Most people eat from 6-8 pm so tables at most restaurants only get 2 or 3 turns a night and on weeknights maybe not even that. So over an 8 hour shift 4 or 5 hours may be less than minimum wage. Think about it.

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homeinsulation March 10 2014 at 2:52 AM

You know what I hate? When I get piss-poor service and yet there's still a sense that a tip is required. I mean, let's face it...if you drop the tip down to 10% for crappy service, they'll still curse you and think you were a jerk...so you may as well leave nothing and stay true to their condemnation. Buffet's, maybe a few bucks for keeping the water going or clean tables...but on the whole 'tipping' has evolved to something wrong. It was To Insure Promptness and get your meal quicker...today it's the way the restaurant makes you pay their employee who they should be paying!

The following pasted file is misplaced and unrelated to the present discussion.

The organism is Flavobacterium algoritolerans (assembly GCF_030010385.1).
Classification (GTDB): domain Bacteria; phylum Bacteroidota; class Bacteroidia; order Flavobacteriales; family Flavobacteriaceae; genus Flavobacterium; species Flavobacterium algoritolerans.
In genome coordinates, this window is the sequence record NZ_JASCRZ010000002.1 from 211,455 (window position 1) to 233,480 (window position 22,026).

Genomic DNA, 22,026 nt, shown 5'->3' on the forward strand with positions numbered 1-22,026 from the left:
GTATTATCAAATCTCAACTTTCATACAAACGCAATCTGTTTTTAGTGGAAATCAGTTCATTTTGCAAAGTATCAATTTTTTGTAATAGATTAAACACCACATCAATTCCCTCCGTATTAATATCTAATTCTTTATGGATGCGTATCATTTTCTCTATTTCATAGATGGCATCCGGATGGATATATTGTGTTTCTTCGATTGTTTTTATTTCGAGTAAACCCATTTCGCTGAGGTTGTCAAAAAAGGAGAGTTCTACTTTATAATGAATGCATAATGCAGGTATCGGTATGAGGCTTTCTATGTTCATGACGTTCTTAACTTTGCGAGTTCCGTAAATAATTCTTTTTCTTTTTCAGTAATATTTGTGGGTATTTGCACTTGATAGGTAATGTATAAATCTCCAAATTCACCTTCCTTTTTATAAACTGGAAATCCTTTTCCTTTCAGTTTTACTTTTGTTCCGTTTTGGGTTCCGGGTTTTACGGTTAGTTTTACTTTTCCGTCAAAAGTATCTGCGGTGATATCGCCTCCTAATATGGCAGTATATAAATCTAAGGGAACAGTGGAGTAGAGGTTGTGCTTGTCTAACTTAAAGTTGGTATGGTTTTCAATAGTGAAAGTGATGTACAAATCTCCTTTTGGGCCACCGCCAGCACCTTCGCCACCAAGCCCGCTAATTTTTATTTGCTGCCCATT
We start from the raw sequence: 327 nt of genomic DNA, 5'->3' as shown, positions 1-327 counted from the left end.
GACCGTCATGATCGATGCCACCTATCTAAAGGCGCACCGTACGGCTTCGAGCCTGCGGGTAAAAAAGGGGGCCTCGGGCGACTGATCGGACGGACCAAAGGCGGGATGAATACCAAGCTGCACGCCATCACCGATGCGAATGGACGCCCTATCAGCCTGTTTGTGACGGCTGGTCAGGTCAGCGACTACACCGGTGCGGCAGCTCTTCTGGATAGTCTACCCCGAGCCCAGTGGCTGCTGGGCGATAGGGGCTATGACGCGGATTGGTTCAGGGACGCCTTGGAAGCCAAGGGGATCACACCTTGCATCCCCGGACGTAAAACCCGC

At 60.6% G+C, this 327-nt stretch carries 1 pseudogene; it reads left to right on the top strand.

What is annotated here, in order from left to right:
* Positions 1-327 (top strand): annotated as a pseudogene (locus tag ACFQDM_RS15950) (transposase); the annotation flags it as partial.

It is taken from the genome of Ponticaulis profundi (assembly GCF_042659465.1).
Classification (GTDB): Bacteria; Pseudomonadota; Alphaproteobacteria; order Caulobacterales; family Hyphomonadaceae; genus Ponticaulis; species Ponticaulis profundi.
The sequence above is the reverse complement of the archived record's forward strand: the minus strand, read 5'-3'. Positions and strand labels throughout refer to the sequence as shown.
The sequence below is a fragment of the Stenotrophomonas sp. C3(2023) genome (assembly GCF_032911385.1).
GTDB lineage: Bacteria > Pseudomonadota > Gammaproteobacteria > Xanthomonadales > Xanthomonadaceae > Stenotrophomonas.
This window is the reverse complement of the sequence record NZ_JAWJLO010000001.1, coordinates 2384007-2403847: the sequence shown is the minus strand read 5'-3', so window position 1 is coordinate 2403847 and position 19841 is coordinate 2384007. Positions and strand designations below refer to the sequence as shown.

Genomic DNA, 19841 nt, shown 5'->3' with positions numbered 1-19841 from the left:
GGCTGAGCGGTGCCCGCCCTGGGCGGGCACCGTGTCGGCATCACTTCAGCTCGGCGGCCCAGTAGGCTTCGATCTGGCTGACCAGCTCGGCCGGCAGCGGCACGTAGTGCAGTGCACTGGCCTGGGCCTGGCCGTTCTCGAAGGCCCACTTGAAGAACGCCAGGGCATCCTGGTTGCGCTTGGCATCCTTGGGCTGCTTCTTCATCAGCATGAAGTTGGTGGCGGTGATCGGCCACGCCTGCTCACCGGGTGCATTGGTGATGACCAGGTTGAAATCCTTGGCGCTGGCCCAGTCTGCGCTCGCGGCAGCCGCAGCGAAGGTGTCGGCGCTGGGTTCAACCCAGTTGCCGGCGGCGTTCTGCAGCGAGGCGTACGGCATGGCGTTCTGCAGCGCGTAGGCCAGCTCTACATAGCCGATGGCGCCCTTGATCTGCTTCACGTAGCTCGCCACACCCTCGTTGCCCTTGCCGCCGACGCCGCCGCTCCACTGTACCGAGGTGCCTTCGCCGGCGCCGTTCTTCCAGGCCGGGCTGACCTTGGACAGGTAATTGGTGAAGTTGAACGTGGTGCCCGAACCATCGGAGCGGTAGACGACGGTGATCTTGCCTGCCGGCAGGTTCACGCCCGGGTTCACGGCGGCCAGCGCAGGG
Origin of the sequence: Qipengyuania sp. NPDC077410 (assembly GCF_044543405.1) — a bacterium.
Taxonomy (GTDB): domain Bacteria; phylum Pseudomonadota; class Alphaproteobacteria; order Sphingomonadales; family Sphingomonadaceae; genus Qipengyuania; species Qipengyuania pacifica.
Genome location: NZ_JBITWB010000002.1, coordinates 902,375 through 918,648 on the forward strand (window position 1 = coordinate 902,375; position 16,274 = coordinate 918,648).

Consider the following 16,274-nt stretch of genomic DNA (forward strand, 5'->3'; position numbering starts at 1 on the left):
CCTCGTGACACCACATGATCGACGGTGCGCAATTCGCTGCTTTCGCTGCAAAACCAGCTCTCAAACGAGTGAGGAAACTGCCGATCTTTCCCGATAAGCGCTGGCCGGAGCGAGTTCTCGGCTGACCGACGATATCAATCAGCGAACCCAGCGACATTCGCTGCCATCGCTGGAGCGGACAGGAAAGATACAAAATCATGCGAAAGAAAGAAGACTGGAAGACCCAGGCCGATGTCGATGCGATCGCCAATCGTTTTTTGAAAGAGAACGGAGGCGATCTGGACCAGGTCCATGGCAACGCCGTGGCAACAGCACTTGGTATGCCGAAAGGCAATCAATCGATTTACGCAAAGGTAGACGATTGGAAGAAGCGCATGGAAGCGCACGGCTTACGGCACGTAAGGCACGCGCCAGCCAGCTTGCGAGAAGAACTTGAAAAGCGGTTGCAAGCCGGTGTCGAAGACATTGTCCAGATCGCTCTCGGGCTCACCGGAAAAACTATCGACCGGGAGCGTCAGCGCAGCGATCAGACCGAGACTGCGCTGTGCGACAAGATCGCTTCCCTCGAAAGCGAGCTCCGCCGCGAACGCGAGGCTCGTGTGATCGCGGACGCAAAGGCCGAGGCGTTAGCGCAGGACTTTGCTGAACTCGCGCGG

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1 reply
petesehria homeinsulation March 10 2014 at 11:07 AM

What you say is true, BUT if employees made no tip the restaurants would have to pay the employees more, your meal would be higher and you would end up paying the same, but the waitstaff would have no incentive to work hard for you. In Europe and Canada the tips are much less.

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ddeforeest March 10 2014 at 2:14 AM

You say parents probably taught you to tip 15%. Sorry, you are wrong. My parents taught me to tip 10%. That was the going rate when I was taught about tipping